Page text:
The Nokia Lumia 1520 has a whopping 6-inch 1080p full HD screen, that’s ideal for consuming media. But it’s also ideal for making it. That screen is also a canvas, or a musical instrument, or pretty much anything you want it to be.
I’m avoiding photography here, because we talk about it allthetime on Conversations.
How about expressing yourself in a different medium?
All the fun and no mess
Microsoft’s Fresh Paint is the stand-out app when it comes to getting active with some brushes on your phone. The app, which also comes in versions for Windows 8 PCs and tablets like the Lumia 2520, has the additional virtue of being totally free.
You can use it to create completely new paintings and sketches, or use a photograph from your camera or the Net as the starting point for a creation. Fresh paint is a ‘natural media’ style painting app, so the virtual paper has a grain, and your virtual paints create brush strokes and merge together as you use them.
The app has garnered a lot of fans with some incredibly talented artists among them. So rather than subject you to my splodges, here’s a video from the app’s creators.
Getting creative with music deserves its own separate post (one that the team’s already working on). That said, I’ll just spend a couple of paragraphs to introduce Virtual Instruments, simply because I had a lot of fun playing with the app alongside my young nephews.
It won’t come as an enormous surprise that this app allows you to simulate musical instruments. With the free version, you get access to steel drums, a piano and an acoustic guitar. The full version of the app unlocks almost a whole orchestra from a harp to a banjo.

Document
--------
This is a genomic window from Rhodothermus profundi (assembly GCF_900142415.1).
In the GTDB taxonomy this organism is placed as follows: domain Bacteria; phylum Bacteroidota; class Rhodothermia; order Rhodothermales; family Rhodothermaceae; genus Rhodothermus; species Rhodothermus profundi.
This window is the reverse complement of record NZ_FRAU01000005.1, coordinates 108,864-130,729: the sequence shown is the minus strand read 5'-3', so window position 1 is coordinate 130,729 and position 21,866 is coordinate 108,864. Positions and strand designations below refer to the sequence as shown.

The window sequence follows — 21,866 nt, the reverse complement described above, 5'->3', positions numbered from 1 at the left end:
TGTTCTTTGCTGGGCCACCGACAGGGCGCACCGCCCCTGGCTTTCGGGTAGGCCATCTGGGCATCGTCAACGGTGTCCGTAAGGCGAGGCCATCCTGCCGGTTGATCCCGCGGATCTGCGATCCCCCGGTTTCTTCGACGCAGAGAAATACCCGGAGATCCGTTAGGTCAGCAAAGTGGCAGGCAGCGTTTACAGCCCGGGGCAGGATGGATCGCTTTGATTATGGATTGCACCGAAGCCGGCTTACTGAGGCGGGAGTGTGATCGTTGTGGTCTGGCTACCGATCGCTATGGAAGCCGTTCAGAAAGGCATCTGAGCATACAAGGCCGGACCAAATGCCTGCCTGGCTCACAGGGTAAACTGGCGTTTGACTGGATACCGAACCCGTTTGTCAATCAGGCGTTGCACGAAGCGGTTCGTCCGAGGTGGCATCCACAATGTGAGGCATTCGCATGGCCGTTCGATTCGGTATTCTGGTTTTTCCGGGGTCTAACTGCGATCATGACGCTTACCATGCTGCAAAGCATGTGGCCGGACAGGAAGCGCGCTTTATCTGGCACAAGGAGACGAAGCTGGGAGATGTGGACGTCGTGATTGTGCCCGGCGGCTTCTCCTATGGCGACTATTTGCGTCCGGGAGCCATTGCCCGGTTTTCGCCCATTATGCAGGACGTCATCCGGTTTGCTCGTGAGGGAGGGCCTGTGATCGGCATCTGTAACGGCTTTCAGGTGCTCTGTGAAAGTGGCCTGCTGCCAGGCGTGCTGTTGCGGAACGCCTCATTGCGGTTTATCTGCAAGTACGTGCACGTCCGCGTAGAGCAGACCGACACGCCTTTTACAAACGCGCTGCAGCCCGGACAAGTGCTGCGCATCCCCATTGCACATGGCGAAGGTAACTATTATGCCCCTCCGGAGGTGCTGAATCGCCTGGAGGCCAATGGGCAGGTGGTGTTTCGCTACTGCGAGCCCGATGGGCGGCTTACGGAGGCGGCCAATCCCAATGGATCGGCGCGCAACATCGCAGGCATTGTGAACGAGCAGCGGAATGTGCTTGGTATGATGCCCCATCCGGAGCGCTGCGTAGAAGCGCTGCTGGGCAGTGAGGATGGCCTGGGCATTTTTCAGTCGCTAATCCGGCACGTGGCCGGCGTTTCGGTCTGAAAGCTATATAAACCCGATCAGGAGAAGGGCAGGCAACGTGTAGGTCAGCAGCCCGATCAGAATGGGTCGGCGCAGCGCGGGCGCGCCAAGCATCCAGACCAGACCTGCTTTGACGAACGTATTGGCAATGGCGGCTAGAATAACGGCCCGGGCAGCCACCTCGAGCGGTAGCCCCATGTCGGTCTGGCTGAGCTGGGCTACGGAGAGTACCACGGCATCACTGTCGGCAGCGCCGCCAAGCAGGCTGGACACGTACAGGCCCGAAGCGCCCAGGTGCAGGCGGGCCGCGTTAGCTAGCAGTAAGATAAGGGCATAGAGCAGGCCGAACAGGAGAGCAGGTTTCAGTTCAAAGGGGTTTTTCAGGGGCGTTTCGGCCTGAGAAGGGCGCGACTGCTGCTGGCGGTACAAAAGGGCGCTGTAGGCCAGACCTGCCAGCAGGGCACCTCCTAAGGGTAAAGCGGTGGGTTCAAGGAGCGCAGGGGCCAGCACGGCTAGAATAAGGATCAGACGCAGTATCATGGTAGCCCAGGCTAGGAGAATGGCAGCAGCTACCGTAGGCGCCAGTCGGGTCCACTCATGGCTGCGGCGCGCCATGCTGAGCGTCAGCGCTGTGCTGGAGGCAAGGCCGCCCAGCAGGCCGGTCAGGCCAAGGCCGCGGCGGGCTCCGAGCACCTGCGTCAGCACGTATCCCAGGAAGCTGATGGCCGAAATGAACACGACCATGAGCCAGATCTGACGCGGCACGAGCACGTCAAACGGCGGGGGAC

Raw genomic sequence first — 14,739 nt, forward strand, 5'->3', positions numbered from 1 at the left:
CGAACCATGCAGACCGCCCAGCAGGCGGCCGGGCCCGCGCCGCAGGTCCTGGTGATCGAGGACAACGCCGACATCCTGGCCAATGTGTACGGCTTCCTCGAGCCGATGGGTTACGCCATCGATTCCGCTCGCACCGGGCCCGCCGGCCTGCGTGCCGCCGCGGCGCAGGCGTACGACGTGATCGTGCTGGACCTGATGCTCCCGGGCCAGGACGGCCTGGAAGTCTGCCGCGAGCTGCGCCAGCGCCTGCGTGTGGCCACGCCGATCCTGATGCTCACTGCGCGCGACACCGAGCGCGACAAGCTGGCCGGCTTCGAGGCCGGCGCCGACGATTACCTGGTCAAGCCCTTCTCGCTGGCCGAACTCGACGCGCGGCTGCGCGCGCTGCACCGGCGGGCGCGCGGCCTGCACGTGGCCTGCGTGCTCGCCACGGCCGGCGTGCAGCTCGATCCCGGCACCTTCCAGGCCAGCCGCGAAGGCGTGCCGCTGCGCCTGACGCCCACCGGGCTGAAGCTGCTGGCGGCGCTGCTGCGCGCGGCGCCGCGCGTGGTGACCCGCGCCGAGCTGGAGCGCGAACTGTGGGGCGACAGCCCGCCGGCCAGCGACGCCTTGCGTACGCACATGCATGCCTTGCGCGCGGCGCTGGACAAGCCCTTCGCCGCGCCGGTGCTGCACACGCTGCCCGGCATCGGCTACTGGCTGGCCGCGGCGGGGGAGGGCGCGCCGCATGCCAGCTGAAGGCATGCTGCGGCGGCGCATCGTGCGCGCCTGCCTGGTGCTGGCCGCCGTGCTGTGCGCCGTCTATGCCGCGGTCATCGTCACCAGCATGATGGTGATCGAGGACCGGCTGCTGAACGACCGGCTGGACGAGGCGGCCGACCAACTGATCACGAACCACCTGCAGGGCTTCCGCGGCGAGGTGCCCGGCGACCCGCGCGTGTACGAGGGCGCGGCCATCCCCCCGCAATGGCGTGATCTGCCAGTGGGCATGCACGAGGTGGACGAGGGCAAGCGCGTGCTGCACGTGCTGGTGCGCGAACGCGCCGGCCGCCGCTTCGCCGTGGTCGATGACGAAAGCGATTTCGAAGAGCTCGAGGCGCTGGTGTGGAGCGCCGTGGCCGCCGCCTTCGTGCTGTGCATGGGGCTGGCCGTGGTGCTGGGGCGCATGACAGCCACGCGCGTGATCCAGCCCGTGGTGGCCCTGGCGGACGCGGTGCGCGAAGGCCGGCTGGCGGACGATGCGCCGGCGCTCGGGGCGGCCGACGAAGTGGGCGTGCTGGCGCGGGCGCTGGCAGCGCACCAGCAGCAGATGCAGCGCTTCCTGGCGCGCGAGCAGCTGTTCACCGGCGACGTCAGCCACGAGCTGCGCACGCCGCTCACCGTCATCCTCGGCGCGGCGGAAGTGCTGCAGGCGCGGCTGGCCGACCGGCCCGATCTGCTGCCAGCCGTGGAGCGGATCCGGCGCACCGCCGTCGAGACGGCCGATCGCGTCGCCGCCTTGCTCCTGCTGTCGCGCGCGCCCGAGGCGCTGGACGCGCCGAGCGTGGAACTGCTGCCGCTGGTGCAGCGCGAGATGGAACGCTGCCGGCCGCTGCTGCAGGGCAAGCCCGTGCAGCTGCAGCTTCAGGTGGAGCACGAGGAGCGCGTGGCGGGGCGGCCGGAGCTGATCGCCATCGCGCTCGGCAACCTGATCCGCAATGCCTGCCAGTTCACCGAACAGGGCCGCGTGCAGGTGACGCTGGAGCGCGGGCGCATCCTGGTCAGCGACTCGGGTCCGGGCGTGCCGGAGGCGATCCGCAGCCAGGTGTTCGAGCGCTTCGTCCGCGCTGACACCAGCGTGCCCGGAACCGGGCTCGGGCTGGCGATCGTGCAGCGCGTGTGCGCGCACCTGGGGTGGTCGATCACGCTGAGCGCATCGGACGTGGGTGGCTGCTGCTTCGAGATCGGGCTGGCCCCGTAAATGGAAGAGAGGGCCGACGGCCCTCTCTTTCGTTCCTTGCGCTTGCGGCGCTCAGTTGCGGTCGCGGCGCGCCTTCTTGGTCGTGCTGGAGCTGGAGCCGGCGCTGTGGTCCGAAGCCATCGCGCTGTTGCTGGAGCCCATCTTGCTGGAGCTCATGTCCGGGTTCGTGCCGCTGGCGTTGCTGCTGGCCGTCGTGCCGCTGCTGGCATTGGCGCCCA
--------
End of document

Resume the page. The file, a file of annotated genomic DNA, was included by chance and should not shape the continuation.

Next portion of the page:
The app lets you tap out tunes with your fingers on an onscreen keyboard. You can either make your own mess, freestyle (my nephews’ favourite), or attempt to learn a popular tune. You get four of these for free, while paying for the app unlocks about 30.
I don’t think it’s likely that you’ll progress from Virtual Instruments to concert pianist in a hurry, but it’s great fun and could well unlock a young user’s passion for making music.
Here’s one last pair of showcase apps for creativity with your Lumia 1520, focusing on other branches of the arts entirely.
Poetry and Motion writes poetry from an infinite collection of fridge magnets. It will put together a grammatically viable sentence from a vast dictionary. It might be able to create poems, eventually, but perhaps it’s more useful as a little bit of inspiration. If it hits on something you like, you can tweak it, word by word, then store it in your favourites or share it with your friends.
Lastly, no serious creative can be seen without their Moleskine notebook. And no artistically inclined Lumia 1520 owner should be seen without the official Moleskine app. As stylish and cool as their physical counterparts, virtual Moleskine notebooks are ideal for jotting down creative thought, jottings and diagrams. The app’s design follows the stylish look of the real thing and can be created in ‘notes’, ‘weekly’ and ‘passion’ formats, to suit different types of notes.
How else are you getting creative with your Lumia?